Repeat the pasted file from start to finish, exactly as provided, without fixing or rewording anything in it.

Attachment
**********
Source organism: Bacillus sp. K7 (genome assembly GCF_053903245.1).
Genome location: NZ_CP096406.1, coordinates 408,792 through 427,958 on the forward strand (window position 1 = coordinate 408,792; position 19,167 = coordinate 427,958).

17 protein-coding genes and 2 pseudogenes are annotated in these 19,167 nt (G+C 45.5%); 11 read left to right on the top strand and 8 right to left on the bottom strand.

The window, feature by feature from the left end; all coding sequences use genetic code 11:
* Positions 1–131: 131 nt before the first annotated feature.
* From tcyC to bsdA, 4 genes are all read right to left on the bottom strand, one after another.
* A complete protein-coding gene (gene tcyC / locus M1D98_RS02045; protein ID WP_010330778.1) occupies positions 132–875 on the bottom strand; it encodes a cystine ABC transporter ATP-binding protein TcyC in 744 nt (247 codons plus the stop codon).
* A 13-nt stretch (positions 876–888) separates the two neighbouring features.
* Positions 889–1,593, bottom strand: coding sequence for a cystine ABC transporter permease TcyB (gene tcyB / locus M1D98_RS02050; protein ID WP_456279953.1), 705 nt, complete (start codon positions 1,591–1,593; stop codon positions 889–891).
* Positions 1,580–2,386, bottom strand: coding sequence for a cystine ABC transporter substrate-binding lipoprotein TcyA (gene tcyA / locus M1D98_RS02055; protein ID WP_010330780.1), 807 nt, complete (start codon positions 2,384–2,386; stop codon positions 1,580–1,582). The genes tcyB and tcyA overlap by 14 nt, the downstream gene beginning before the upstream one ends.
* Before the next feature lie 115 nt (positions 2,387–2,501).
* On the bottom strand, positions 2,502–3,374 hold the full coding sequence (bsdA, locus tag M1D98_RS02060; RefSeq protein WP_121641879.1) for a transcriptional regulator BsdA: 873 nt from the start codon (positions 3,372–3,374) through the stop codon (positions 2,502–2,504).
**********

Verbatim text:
Source organism: Bacillus sp. K7 (genome assembly GCF_053903245.1).
Genome location: NZ_CP096406.1, coordinates 408,792 through 427,958 on the forward strand (window position 1 = coordinate 408,792; position 19,167 = coordinate 427,958).

17 protein-coding genes and 2 pseudogenes are annotated in these 19,167 nt (G+C 45.5%); 11 read left to right on the top strand and 8 right to left on the bottom strand.

The window, feature by feature from the left end; all coding sequences use genetic code 11:
* Positions 1–131: 131 nt before the first annotated feature.
* From tcyC to bsdA, 4 genes are all read right to left on the bottom strand, one after another.
* A complete protein-coding gene (gene tcyC / locus M1D98_RS02045; protein ID WP_010330778.1) occupies positions 132–875 on the bottom strand; it encodes a cystine ABC transporter ATP-binding protein TcyC in 744 nt (247 codons plus the stop codon).
* A 13-nt stretch (positions 876–888) separates the two neighbouring features.
* Positions 889–1,593, bottom strand: coding sequence for a cystine ABC transporter permease TcyB (gene tcyB / locus M1D98_RS02050; protein ID WP_456279953.1), 705 nt, complete (start codon positions 1,591–1,593; stop codon positions 889–891).
* Positions 1,580–2,386, bottom strand: coding sequence for a cystine ABC transporter substrate-binding lipoprotein TcyA (gene tcyA / locus M1D98_RS02055; protein ID WP_010330780.1), 807 nt, complete (start codon positions 2,384–2,386; stop codon positions 1,580–1,582). The genes tcyB and tcyA overlap by 14 nt, the downstream gene beginning before the upstream one ends.
* Before the next feature lie 115 nt (positions 2,387–2,501).
* On the bottom strand, positions 2,502–3,374 hold the full coding sequence (bsdA, locus tag M1D98_RS02060; RefSeq protein WP_121641879.1) for a transcriptional regulator BsdA: 873 nt from the start codon (positions 3,372–3,374) through the stop codon (positions 2,502–2,504).